The Mystery of Nonresident Montana Hunting Licenses for Deer and Elk Explained
Just a Boone and Crocket whitetail wandering past our headquarters at Montana Whiskey Co.
Before you get lost in the details at Montana’s Fish, Wildlife & Park’s hunting licenses page, read our quick overview. (And here’s all of our hunting posts.)
But First, How Do Montana’s Resident Hunting Licenses Work?
Easy. You buy. You hunt. For Montana residents, an affordable, over-the-counter, “general” deer or elk license in Montana is a helluva ticket to hunt every fall. Go here and scroll down to find and download the latest Montana Hunting Regulations for Deer, Elk, and Antelope, and stare at your treasure trove of options: almost anywhere you go, you’ll be hunting.
How Montana’s Nonresident Hunting Licenses Work
Not so easy. You apply. You draw. You hunt. For nonresidents, hunting is a little more tricky especially now that Montana outfitters can’t supply you an outfitter-sponsored license, so save your money, be sure to review all of the options carefully (general combination, “Come Home to Hunt”, Montana native, youth, landowner sponsored), and apply for a nonresident license by April 1. Go to Montana Fish, Wildlife & Park’s Licensing Basics page and find Nonresident Licenses.
You’ll also want to study up on the Nonresident Alternates List and Preference Points to increase your odds of getting to hunt.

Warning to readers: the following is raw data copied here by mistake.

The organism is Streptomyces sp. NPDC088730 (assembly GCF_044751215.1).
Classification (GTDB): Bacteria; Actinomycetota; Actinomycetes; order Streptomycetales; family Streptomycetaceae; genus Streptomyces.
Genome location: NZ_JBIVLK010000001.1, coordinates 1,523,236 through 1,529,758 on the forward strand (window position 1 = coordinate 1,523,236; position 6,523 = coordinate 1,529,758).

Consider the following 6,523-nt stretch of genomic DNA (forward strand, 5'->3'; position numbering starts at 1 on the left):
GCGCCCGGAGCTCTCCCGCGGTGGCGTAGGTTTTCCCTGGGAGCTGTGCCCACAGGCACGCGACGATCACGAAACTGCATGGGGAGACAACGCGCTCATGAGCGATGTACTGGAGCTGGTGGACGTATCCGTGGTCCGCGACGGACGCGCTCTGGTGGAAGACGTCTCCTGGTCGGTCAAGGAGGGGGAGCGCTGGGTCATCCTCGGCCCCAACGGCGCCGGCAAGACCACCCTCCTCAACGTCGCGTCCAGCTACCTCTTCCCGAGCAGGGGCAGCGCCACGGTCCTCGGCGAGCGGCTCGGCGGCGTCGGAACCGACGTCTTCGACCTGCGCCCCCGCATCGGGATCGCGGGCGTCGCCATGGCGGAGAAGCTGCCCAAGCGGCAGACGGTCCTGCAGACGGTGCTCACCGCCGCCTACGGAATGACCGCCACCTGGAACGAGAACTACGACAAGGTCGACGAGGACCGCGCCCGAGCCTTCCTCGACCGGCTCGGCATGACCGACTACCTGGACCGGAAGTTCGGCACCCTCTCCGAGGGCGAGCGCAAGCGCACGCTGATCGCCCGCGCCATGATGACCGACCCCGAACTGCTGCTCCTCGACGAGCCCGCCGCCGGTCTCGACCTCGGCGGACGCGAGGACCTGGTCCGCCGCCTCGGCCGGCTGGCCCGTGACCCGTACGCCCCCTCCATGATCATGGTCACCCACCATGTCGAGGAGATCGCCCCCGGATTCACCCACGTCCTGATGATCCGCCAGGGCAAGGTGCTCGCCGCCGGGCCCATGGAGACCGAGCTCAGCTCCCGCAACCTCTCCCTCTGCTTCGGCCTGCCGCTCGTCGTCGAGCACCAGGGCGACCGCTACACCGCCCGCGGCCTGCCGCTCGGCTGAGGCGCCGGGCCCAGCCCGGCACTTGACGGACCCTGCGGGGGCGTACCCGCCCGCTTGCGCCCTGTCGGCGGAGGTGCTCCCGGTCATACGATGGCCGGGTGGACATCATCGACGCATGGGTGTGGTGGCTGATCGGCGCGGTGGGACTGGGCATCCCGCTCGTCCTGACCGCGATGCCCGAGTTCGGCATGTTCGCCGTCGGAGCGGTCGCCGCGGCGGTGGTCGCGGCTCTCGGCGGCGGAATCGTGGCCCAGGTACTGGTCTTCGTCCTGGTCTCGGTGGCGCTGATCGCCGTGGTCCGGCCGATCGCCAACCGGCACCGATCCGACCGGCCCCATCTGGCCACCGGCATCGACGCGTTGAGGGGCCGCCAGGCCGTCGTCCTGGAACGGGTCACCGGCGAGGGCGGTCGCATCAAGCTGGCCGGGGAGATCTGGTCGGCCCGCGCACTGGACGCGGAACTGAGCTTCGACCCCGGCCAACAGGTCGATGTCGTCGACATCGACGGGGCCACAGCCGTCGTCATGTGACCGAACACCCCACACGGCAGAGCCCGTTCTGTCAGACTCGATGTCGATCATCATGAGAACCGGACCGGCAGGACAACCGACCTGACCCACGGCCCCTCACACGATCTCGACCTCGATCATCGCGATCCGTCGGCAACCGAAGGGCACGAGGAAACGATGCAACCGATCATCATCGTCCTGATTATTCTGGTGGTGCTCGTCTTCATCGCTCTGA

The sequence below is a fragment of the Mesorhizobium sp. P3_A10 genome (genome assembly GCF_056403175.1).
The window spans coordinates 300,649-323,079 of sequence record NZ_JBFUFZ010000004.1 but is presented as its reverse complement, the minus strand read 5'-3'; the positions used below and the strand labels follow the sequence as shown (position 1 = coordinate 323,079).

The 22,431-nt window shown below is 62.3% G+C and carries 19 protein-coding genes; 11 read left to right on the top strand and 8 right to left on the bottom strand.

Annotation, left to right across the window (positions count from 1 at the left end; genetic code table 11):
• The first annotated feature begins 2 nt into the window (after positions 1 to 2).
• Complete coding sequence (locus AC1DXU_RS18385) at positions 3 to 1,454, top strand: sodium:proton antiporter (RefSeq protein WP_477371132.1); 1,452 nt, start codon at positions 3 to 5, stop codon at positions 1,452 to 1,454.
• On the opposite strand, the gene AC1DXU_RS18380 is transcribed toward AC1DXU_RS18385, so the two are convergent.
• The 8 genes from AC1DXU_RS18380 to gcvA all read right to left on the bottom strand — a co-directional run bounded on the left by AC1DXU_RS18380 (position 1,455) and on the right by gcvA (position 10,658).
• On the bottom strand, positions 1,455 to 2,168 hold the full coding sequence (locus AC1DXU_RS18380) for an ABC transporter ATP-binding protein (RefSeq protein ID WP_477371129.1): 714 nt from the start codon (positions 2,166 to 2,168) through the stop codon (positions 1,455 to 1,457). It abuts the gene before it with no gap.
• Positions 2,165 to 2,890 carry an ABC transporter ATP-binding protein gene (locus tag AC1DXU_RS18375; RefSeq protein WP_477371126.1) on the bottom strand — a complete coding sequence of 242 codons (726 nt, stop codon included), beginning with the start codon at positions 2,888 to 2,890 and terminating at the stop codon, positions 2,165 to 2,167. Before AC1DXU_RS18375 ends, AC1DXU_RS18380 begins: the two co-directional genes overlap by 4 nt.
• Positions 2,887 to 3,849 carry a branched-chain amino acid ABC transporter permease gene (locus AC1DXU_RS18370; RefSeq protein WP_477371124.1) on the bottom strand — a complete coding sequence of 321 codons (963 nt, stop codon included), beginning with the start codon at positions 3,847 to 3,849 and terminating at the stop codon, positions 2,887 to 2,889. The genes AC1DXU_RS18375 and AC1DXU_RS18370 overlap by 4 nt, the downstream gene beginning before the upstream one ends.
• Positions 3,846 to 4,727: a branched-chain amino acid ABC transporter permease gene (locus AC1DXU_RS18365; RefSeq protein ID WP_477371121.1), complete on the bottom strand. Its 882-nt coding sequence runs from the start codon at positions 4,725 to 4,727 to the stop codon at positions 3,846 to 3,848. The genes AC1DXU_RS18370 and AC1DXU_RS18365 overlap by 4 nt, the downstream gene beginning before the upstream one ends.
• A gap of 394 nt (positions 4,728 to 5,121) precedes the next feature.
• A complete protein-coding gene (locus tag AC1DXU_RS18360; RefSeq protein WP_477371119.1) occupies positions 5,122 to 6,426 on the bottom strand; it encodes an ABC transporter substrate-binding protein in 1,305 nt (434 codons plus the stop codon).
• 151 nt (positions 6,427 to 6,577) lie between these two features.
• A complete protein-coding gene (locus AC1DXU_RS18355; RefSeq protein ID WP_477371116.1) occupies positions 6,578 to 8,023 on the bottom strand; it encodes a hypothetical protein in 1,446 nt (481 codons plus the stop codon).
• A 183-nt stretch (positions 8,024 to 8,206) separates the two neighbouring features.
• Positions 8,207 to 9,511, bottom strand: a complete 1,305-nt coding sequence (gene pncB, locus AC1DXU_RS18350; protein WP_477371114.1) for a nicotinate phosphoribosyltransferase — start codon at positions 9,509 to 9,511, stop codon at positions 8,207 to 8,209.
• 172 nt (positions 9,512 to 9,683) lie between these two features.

And what if you want to hunt big antlers with your Montana hunting license?
A general license is one thing, but for the opportunity to prowl hunting districts managed for mature, big bulls and bucks, both residents and nonresidents need to apply for a special permit by April 1. Special? Yes, permits give your license more permissions. It’s not an additional license; it’s permission to do the hunt of a lifetime for big antlers with your license. (Check Deadlines and Drawing Dates on the licensing basics page. Also, study up on the Bonus Points System to increase your odds, maybe.)
For example, you buy or draw your license and you’re now able to hunt deer and elk in many places across Montana. But if you want to hunt trophy elk in hunting district 380 (HD 380) or trophy mule deer in hunting district 270 (HD 270), for example, you need to apply for those hard-to-draw permits … and get the extra permission.
Old Pointer says: Grrrrr. Big antlers taste terrible.